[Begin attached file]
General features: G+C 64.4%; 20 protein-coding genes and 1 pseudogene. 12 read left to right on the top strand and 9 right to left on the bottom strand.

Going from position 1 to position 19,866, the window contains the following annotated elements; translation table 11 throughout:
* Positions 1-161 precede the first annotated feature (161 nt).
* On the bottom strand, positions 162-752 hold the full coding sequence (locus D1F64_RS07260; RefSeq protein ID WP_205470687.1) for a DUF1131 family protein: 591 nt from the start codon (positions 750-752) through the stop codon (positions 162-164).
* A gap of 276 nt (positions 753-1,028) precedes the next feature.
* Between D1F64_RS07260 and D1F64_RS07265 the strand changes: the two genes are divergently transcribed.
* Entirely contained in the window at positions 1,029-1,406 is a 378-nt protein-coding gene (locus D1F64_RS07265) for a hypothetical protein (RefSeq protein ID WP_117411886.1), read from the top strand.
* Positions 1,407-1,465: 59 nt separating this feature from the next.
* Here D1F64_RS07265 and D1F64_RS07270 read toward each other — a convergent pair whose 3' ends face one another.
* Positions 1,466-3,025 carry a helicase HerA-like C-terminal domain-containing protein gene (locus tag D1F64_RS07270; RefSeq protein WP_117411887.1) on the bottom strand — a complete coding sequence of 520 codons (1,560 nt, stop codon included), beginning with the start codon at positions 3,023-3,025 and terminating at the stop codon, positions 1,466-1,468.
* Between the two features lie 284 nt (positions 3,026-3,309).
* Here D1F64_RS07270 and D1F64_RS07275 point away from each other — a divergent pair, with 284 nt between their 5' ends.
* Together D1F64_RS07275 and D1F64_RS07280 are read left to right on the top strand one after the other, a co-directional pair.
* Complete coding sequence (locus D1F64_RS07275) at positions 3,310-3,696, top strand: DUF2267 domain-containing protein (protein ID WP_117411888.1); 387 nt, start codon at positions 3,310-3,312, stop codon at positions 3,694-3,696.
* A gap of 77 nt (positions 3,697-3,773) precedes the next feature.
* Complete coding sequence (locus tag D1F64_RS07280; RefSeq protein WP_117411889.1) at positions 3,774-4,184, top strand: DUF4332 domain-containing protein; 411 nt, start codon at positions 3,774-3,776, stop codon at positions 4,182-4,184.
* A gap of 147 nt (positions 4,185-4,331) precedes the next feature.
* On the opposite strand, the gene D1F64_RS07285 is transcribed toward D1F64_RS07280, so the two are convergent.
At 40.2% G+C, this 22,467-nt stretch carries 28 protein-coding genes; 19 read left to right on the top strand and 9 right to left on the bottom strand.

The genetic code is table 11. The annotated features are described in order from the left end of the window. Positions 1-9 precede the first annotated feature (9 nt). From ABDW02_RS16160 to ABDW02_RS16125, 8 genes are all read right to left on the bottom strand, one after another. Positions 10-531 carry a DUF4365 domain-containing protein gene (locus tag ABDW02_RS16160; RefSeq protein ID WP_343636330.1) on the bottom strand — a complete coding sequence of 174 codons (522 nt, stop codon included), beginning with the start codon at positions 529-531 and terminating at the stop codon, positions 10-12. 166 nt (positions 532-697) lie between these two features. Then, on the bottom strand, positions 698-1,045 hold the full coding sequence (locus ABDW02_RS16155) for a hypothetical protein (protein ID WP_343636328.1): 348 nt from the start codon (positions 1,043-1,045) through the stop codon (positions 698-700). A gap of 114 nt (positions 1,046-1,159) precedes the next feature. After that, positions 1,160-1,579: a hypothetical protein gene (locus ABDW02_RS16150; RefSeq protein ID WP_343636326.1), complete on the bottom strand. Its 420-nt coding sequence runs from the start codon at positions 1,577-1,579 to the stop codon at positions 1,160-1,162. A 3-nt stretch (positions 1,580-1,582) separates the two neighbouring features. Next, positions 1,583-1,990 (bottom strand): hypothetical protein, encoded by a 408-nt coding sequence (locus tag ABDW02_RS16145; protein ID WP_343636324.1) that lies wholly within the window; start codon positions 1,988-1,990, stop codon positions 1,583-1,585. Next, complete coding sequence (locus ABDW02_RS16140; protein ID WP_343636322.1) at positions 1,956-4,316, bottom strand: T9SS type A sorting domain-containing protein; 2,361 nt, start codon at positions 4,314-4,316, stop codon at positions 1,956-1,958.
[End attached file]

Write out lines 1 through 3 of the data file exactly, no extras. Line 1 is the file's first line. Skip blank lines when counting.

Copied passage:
General features: G+C 64.4%; 20 protein-coding genes and 1 pseudogene. 12 read left to right on the top strand and 9 right to left on the bottom strand.

Going from position 1 to position 19,866, the window contains the following annotated elements; translation table 11 throughout:
* Positions 1-161 precede the first annotated feature (161 nt).